Saudi Aramco World: May/June 2014 - page 50

the museum’s extensive Egyptian col-
lection: feral and tame cats, stone or
bronze cats, small or large cats, domes-
tic or divine cats. The exhibition explores
the role of cats, lions and other felines
in Egyptian mythology, kingship and
everyday life, where they were revered
for their fertility, associated with roy-
alty and valued for their ability to pro-
tect homes and granaries from rats
and mice. On public view for the first
time is a gilded leonine goddess dat-
ing from between 770 and 412
entered the Brooklyn collection in 1937.
New York,
December 31.
In Remembrance of Me:
Feasting with
the Dead in the Ancient Middle East
explores how the living and the dead
interacted to commemorate ancestors
in the ancient Middle East. More than
50 artifacts document how food and
drink were regularly offered to nourish
the dead in the afterlife and how two- or
three-dimensional effigies preserved the
memory of the deceased. The exhibition
was motivated by the 2008 discovery
of a stela in eastern Turkey that dates to
about 735
; it commemorates an offi-
cial named Katumuwa. The lengthy text
carved on it reveals that, in that region,
the soul of the deceased was thought to
actually dwell in the stela, and needed to
be cared for by the living. Other exhibits
examine commemoration of and com-
munication with the dead and different
conceptions of the soul in ancient Egypt,
Iraq and Israel/Palestine. Catalog. Orien-
tal Institute Museum,
through January 4.
Ancient Lives, New Discoveries
introduces visitors to eight people from
ancient Egypt and Sudan whose
bodies have been preserved, either nat-
urally or by deliberate embalming. Using
the latest technology, the exhibition
builds up a rounded picture of their
lives, their health, their occupations and
how they died, all in the Nile Valley over
a span of 4000 years—from ancient
Egypt to Christian Sudan. The individu-
als on display include a priest’s daugh-
ter, a temple singer, a middle-aged man,
a young child, a temple doorkeeper and
a woman with a Christian tattoo. Brit-
ish Museum,
May 22 through
November 30.
Empire, Faith and War:
The Sikhs and
World War One tells the story of the
disproportionately large role played by
Britain’s Sikh community in “the Great
War.” Though Sikhs were only two per-
cent of the population of British India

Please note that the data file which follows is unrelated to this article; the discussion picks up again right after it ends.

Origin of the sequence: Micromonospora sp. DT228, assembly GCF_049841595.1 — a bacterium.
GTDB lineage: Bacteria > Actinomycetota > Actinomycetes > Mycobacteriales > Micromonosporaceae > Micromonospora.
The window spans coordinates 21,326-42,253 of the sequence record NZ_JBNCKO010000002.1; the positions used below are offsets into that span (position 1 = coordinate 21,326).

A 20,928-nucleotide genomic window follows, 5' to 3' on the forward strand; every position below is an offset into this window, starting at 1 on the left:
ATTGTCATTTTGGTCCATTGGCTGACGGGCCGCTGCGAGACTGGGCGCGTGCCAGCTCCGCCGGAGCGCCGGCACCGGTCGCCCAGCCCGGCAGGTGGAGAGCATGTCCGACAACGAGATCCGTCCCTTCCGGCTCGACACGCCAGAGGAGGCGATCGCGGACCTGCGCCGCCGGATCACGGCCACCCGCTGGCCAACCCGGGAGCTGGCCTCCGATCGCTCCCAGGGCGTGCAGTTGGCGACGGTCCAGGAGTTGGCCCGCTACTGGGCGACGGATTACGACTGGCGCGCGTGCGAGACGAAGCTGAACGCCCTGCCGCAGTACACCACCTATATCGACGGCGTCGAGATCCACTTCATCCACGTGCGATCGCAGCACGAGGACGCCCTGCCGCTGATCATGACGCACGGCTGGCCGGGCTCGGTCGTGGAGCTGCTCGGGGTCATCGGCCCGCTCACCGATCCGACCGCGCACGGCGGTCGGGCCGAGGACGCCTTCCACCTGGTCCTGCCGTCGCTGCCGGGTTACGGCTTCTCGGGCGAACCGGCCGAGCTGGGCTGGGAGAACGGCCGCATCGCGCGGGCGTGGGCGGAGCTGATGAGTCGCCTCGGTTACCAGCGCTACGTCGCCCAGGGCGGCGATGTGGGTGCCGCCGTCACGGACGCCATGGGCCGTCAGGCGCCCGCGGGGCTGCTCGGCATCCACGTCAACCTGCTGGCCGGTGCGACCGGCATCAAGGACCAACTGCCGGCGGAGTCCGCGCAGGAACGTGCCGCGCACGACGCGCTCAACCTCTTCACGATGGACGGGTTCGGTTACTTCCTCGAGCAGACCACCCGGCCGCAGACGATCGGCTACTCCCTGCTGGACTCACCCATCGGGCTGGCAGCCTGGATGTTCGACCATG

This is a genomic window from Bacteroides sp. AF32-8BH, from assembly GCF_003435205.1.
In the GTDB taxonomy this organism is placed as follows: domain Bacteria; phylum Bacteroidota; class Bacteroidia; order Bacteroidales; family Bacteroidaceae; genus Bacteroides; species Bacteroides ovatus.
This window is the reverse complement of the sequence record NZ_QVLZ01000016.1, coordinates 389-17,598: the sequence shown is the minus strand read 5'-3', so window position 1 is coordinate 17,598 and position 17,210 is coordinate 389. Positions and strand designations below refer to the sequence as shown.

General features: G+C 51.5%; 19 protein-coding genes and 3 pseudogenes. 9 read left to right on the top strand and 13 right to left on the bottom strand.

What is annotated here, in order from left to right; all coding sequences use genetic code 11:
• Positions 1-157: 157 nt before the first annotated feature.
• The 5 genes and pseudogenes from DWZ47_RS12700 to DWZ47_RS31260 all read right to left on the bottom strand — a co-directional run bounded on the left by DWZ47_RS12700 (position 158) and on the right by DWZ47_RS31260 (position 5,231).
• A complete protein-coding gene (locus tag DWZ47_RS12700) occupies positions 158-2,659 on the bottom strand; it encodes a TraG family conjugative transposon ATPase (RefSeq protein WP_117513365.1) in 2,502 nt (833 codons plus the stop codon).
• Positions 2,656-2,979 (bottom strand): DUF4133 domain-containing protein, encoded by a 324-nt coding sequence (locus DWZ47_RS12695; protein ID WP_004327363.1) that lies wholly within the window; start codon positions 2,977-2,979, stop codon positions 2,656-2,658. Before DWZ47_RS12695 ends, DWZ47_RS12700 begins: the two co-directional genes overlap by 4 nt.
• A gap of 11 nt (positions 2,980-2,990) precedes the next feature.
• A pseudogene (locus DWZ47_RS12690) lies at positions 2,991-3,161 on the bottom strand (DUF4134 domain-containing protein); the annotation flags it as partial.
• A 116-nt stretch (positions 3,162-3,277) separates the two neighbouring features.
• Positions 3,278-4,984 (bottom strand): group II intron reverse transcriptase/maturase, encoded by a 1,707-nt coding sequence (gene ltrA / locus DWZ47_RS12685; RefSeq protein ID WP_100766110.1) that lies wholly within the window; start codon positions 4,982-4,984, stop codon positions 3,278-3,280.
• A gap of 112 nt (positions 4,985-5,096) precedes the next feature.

at the time, they made up more than
20 percent of the British Indian Army
in 1914, gaining commendations and a
reputation as fearsome and fearless sol-
diers. Brunei Gallery,
9 through September 28.
Concentrations 57:
Slavs and Tartars.
Slavs and Tartars is an art collective
whose installations, lecture perfor-
mances, sculptures and publications
result from an unconventional, research-
based approach. The group identifies
the “area east of the former Berlin Wall
and west of the Great Wall of China
known as Eurasia” as the focus of its
multidisciplinary practice. In this exhibi-
tion, the group presents new work from
its current series, “Long Legged Lin-
guistics,” an investigation of language
as a source of political, metaphysical
and even sexual emancipation, using its
trademark mix of high and low culture
to address the thorny issues of “alpha-
bet politics”: the attempts by nations,
cultures and ideologies to ascribe a spe-
cific set of letters to a given language.
The exhibition includes original works
in Persian, Russian, Turkish, Georgian
and English presented in a series of
sculptures, installations, textiles and
printed matter.
Museum of Art,
July 27 through December 14.
Dye-Decorated Cloths From
North and West Africa celebrates the
art of the dyer, exhibiting 11 exam-
ples of cloths produced by traditional
methods in Morocco, Tunisia, Algeria,
Côte d’Ivoire, Nigeria and Cameroon
and worn as garments or accesso-
ries. Before the introduction of Euro-
pean manufactured printed textiles in
the 19th century, textile designs were
made with natural dyes—among them
henna and indigo—on plain-wove nat-
ural cotton or on wool, raffia or other
materials. Women were most often the
dyers, and dye-decorated cloth was a
major form of feminine artistic expres-
Museum of Art, August 16
through October 12.
Ghosts, Spies and Grandmothers: